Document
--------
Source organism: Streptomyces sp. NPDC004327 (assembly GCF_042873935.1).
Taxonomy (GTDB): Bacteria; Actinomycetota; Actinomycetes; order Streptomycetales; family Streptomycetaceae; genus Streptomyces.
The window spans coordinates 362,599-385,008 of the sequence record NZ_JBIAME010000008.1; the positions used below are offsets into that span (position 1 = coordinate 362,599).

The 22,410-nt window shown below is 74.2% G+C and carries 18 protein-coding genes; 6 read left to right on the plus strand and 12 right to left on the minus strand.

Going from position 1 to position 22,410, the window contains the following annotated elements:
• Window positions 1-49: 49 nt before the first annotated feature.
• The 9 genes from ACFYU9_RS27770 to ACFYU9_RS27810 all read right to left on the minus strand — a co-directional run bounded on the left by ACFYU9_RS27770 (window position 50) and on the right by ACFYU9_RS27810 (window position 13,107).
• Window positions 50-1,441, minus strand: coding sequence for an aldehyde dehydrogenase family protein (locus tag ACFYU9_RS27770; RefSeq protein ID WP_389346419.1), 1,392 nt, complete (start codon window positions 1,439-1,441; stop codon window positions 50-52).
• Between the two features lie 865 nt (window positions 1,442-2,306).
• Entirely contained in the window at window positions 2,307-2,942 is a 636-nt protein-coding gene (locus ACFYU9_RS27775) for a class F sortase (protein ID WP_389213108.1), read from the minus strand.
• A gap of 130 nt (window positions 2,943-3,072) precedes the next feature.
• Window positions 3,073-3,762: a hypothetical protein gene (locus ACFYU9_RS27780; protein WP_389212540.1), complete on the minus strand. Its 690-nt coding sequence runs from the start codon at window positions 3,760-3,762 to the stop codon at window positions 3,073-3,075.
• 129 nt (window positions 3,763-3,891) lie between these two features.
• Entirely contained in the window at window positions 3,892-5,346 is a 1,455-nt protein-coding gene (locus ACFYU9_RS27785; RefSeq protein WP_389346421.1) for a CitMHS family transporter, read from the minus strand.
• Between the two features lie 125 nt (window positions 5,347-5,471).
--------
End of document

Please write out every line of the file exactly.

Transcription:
Source organism: Streptomyces sp. NPDC004327 (assembly GCF_042873935.1).
Taxonomy (GTDB): Bacteria; Actinomycetota; Actinomycetes; order Streptomycetales; family Streptomycetaceae; genus Streptomyces.
The window spans coordinates 362,599-385,008 of the sequence record NZ_JBIAME010000008.1; the positions used below are offsets into that span (position 1 = coordinate 362,599).

The 22,410-nt window shown below is 74.2% G+C and carries 18 protein-coding genes; 6 read left to right on the plus strand and 12 right to left on the minus strand.

Going from position 1 to position 22,410, the window contains the following annotated elements:
• Window positions 1-49: 49 nt before the first annotated feature.
• The 9 genes from ACFYU9_RS27770 to ACFYU9_RS27810 all read right to left on the minus strand — a co-directional run bounded on the left by ACFYU9_RS27770 (window position 50) and on the right by ACFYU9_RS27810 (window position 13,107).
• Window positions 50-1,441, minus strand: coding sequence for an aldehyde dehydrogenase family protein (locus tag ACFYU9_RS27770; RefSeq protein ID WP_389346419.1), 1,392 nt, complete (start codon window positions 1,439-1,441; stop codon window positions 50-52).
• Between the two features lie 865 nt (window positions 1,442-2,306).
• Entirely contained in the window at window positions 2,307-2,942 is a 636-nt protein-coding gene (locus ACFYU9_RS27775) for a class F sortase (protein ID WP_389213108.1), read from the minus strand.
• A gap of 130 nt (window positions 2,943-3,072) precedes the next feature.
• Window positions 3,073-3,762: a hypothetical protein gene (locus ACFYU9_RS27780; protein WP_389212540.1), complete on the minus strand. Its 690-nt coding sequence runs from the start codon at window positions 3,760-3,762 to the stop codon at window positions 3,073-3,075.
• 129 nt (window positions 3,763-3,891) lie between these two features.
• Entirely contained in the window at window positions 3,892-5,346 is a 1,455-nt protein-coding gene (locus ACFYU9_RS27785; RefSeq protein WP_389346421.1) for a CitMHS family transporter, read from the minus strand.
• Between the two features lie 125 nt (window positions 5,347-5,471).